"No Respecter of Persons"

Terzameron Day 2
March 22, 2020

Tim Martin



Many years ago, at an antique show, I spent about fifteen minutes in increasing desperation, trying to sell something (something amazingly beautiful and perfectly preserved) to the loudest, most obnoxious man I think I’ve ever met. As he bellowed his way back into the aisle, leaving me sweaty, hoarse, and penniless, I suddenly felt a sense of calm, and turned to find one of the few people in the world who I would characterize as the obnoxious man’s exact opposite: the quiet, joy-filled, sensible and sensitive English dealer, Jonathan Harris. Jonathan, with a smile of kindness and amusement, said “Hello Tim,” and, nodding in the direction of the bellower, “that can’t have been much fun.” I laughed with relief and said that I didn’t understand why he never bought from me (he was a well-known buyer) and Jonathan said that next time I should get Eric to deal with him because he was a “respecter of persons.” I knew the phrase “God is no respecter of persons” but I’d never heard it used so perfectly, for indeed this guy was a major-league name-dropper, always bragging about what he’d bought from whom.


If you are familiar with the phrase from dreary-if-apposite-applications like “Death is no respecter of persons”, and “Disease is no respecter of persons”, fear not: I know you did not come here to read about Covid-19. But it leads to a little tribute to a person in my life who was so far from being a respecter of persons that you sometimes wondered if he wasn’t just….ignorant. My stepfather.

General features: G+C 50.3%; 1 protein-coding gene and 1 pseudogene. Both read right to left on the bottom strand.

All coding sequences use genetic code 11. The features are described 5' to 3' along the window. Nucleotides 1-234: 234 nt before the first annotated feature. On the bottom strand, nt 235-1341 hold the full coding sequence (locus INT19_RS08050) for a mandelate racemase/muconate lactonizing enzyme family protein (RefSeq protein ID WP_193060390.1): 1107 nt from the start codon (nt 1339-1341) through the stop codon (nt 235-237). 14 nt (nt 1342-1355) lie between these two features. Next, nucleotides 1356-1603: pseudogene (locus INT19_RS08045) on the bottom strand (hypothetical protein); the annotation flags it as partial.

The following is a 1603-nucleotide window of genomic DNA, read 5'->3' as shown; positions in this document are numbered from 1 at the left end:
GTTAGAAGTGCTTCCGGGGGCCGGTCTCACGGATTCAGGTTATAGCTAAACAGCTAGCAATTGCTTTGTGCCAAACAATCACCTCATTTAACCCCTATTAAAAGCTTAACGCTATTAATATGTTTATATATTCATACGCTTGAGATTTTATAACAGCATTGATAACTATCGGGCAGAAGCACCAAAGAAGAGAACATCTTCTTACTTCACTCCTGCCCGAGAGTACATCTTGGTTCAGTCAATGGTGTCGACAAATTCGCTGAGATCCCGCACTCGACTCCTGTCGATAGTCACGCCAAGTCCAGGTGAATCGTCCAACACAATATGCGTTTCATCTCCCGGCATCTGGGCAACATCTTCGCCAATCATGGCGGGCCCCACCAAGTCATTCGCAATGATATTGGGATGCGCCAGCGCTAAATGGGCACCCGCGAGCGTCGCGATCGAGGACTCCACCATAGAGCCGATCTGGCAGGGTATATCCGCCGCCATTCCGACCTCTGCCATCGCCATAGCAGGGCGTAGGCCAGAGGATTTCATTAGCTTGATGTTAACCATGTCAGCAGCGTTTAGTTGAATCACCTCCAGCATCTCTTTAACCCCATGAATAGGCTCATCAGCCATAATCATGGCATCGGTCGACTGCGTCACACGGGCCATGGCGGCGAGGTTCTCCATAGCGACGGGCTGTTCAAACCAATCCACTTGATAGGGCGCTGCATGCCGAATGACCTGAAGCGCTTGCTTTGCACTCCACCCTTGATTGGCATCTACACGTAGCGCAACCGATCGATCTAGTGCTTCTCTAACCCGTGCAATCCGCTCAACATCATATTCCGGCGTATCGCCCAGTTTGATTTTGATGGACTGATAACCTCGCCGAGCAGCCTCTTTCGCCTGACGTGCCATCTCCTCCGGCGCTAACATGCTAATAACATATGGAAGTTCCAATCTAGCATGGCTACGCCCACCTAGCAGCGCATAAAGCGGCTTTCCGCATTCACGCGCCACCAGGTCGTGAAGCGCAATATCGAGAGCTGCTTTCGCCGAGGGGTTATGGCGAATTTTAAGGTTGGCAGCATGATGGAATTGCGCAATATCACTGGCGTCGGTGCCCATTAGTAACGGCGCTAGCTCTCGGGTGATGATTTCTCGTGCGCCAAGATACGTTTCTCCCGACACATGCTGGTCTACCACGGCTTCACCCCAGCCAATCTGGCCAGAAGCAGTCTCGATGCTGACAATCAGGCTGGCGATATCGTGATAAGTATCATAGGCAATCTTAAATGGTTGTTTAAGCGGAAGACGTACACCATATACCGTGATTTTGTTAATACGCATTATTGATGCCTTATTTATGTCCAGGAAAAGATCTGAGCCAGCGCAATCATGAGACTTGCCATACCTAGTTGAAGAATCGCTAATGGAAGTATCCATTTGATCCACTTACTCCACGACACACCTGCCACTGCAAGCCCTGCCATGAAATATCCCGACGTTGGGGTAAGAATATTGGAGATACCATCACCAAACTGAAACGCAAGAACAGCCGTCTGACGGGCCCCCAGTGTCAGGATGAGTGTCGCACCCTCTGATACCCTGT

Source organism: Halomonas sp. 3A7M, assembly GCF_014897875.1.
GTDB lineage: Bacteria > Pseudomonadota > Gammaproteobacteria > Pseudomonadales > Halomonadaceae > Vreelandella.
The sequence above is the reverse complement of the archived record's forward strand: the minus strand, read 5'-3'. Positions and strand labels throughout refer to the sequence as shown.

There are several such stories, and another may come down the pike later, but for now, since I started writing about failing to sell a masterpiece, I’ll take one tied to the theme. We (Eric and I) walked into Chantilly (the late, lamented, three-star French Restaurant next door to our old shop) for lunch one day, and as we took our seats Eric nodded to Philip Johnson. Stunned, I asked, “How do you know Philip Johnson?”


Eric, also stunned, asked: “Who?”
“Philip Johnson. You just nodded to him.”
“Oh him. Bought a major piece from me once. Eats here all the time. I don’t know how he can afford it. He’s a desecrator.”
“He’s not a decorator, he’s an architect, and I’ll bet he can afford it better than you.”
“Oh. Well. Let’s have a drink.”


When I got back to the shop, our manager Bard Langstaff explained to me that yes, some years earlier, Philip Johnson had come into the shop because he had seen the Huntingdon wine cistern (above) in the window, and had thought it would make a nice statement in the lobby of a house he was designing in Dallas, and so convinced his client, Henry Beck, to buy it. Eric had heard the word “designing”, assumed that it meant “decorating”, and so never had the slightest idea that this was, well, Philip Johnson. To his credit, when I pointed out that he was one of the most famous architects in the world, Eric still didn’t care. No respecter.


Years later we got the cistern back—briefly, and just after 9/11. It’s not the easiest thing to sell, being about the size of a side table and weighing seventy pounds, so in the short time we had it we couldn’t find a buyer and the family, generously, decided to donate it to the Dallas Museum of Art. One of the people who looked at it at a show was that same loudmouth. He had since learned that I was the boss’s kid, and had become a client. He was very impressed by the whole Philip Johnson thing.



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